By Susan Swagler
Alabama NewsCenter

It took a hundred years for Alabama to see a revival in quality, homegrown whiskey. In 2015, John Emerald Distilling Company of Opelika released the first legally distilled whiskey in the state since Prohibition (which came to Alabama five years ahead of most everywhere else).
John Sharp and his son, Jimmy, pictured above, own and operate the small-batch distillery in a former cotton warehouse in downtown Opelika. They make and distribute single malt whiskey, gin, vodka and two kinds of rum, and they rely on many Alabama-grown ingredients to make these spirits unique to our state.
John and Jimmy left a lucrative specialty plaster business (creating interior decorative plaster for Louis Vuitton stores all over the world) to open the 8,000-square-foot distillery. They wanted an occupation that kept them closer to home after the birth of Jimmy’s daughter, Lily, now four. Neither father nor grandfather wanted to miss a moment of her growing up.
The Sharps were homebrewers who briefly considered opening a brewery before turning their attention to spirits. John said they learned the art of distilling by going to school:  whiskey school in Breckinridge, Co., rum school in Loveland, Co., a technical distilling course at the Seibel Institute in Chicago, and Jimmy had an internship at Springbank Distillers in Campbeltown, Scotland.
Muscadine brandy was the first thing they made, and it’s available only in the facility’s tasting room (recently named one of the top 60 bars in the South). Spirits here are served in craft cocktails or neat in a $10 tasting flight.
The company is named after John Emerald Sharp (John’s father and Jimmy’s grandfather). The products are named after other Sharp relatives, each spirit honoring people, places and traditions.
The most recent offering, the award-winning John’s Alabama Single Malt Whiskey, is made with malted Irish barley smoked with peach and pecan wood. This new-style whiskey is made like a Scotch and aged like a bourbon in barrels fashioned from charred American white oak from the Ozarks so it reflects the Sharp family’s Scottish and American roots.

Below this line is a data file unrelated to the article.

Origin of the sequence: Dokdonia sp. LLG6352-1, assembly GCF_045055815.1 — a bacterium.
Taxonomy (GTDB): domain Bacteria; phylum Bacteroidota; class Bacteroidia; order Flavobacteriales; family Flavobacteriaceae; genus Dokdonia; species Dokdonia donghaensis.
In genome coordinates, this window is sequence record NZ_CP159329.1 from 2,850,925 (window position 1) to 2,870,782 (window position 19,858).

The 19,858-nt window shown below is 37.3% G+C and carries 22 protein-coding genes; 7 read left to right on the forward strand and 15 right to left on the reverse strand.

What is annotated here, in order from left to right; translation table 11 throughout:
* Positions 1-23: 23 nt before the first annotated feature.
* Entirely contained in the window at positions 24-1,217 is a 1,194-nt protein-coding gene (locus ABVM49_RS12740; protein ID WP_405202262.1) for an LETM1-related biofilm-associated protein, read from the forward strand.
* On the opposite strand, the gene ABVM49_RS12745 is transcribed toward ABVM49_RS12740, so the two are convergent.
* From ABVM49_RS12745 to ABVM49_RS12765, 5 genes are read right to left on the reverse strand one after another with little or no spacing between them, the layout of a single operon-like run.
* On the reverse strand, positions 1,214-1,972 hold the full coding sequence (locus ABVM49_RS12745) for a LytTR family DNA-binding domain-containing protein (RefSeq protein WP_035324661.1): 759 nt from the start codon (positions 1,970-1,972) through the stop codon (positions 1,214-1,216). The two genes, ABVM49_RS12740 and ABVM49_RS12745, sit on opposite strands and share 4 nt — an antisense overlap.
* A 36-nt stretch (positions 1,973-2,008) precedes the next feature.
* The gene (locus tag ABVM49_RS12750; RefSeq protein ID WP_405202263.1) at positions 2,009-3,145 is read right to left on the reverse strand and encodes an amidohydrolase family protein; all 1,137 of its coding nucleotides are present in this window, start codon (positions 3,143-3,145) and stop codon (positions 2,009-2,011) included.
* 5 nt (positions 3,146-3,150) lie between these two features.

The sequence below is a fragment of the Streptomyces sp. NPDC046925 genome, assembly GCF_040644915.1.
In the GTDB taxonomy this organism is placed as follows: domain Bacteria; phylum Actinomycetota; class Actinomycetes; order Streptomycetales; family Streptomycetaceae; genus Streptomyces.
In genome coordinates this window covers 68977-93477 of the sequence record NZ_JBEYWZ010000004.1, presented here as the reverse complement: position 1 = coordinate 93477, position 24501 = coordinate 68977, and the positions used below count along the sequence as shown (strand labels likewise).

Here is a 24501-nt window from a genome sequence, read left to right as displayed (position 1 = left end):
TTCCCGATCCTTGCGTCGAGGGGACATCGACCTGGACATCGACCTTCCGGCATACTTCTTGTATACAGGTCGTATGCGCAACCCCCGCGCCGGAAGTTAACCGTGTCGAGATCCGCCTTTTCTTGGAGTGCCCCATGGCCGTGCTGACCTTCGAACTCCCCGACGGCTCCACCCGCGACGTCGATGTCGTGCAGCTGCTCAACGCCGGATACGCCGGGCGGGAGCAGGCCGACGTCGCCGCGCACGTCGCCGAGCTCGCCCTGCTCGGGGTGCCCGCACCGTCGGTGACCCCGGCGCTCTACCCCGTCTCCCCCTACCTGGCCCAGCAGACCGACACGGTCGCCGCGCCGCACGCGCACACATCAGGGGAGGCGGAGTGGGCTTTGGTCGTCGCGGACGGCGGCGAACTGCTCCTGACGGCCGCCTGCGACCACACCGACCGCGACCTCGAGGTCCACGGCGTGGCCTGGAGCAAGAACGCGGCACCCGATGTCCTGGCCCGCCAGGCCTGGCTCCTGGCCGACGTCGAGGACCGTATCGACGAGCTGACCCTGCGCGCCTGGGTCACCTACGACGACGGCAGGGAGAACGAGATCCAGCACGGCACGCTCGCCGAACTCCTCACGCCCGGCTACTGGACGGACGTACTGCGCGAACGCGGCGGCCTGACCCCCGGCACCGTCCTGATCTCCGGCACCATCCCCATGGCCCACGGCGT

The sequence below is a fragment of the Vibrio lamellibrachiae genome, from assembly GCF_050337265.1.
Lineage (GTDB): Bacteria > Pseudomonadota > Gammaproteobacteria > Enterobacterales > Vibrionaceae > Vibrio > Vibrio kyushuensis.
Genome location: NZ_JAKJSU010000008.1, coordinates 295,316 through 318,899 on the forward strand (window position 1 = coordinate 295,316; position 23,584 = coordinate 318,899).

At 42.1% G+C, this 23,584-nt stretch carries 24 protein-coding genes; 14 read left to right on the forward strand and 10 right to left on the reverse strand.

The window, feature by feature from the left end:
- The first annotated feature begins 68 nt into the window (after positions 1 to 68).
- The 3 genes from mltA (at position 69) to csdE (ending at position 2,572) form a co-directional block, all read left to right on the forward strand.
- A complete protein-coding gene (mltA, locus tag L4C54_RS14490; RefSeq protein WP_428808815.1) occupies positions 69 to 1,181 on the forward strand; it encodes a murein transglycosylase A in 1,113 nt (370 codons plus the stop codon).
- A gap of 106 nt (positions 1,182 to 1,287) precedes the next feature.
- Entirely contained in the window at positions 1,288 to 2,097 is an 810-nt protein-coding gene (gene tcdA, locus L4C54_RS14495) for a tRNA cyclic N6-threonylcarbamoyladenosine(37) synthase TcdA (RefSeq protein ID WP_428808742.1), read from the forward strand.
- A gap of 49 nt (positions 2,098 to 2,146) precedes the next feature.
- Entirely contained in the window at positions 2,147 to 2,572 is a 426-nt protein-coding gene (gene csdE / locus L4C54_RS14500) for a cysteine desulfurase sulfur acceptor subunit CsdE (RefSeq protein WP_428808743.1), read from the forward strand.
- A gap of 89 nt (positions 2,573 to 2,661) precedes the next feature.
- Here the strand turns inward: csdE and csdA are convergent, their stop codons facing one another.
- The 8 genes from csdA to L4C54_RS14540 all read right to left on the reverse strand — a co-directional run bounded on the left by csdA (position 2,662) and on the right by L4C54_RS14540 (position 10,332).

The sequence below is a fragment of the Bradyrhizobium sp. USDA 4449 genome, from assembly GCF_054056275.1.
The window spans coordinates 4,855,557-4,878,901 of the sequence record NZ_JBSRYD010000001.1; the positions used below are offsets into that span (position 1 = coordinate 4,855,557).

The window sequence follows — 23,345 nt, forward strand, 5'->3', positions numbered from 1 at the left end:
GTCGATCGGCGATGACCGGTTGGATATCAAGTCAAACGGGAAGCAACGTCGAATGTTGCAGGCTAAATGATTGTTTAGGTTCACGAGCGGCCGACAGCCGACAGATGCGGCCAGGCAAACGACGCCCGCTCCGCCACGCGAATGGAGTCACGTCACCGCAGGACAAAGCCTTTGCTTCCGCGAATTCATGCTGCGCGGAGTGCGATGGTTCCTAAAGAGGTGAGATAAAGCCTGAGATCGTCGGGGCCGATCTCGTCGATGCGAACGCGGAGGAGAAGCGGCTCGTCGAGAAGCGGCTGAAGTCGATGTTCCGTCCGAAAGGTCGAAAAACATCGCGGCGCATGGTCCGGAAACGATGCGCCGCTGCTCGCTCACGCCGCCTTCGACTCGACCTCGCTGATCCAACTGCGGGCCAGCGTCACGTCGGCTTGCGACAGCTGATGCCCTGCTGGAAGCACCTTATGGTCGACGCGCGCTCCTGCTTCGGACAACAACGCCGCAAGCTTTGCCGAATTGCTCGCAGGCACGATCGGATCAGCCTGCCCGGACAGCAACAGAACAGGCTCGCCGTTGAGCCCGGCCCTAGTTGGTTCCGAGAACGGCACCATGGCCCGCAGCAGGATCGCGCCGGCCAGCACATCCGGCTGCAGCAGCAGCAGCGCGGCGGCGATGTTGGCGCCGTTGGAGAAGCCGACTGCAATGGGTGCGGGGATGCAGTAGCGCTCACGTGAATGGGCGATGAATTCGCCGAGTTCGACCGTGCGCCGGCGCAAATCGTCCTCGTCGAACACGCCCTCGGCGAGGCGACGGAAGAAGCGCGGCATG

The Sharps are working with Auburn University and growers around the state to produce barley. “We want to bring more local base products into the production,” John said. Jimmy added:  “We’re either currently or evolving towards having it be ground-to-glass from Alabama.”
The Sharps were the first to make rum in Alabama in modern years, and they use sugarcane syrup from Joe Todd in Headland to do so. Gene’s Spiced Rum is flavored with local pecans. Spurgeon’s Barrel Aged Rum spends time in used single malt whiskey barrels.
Hugh Wesley’s Gin features juniper berries from the Eastern red cedar trees that grow locally along pasture fences. (Jimmy said they checked with Auburn’s agriculture department to make sure these berries were viable.) There are picking parties in the late fall; the Sharps make a bunch of gin and tonics and invite family and friends to the harvest.
The triple-filtered, corn-based Elizabeth Vodka is named after Clara Elizabeth, who happened to be a teetotaler.
The Sharps are looking to expand the Elizabeth line with liqueurs made from local fruits, and they feel confident about the future.
“Craft distilling is growing,” Jimmy said. “It’s similar to craft beer but about 10 years behind as an industry. We’re in a great position for that. There’s plenty of room to grow.”
The distillery’s current products are John’s Alabama Single Malt Whiskey, Hugh Wesley’s Gin, Elizabeth Vodka, Spurgeon’s Barrel Aged Rum and Gene’s Spiced Rum. These products are available at ABC stores throughout Alabama and at the distillery. Prices (750 ml bottles) range from $19.99 for the Elizabeth Vodka to $42.99 for John’s Alabama Single Malt Whiskey.
John Emerald’s tasting room is open Wednesday -Friday, 4 p.m. until midnight and Saturday 2 p.m. to midnight. Free tours are available Thursdays and Fridays 5-9 p.m. and Saturdays 3-9 p.m. There are occasional bottling parties, too.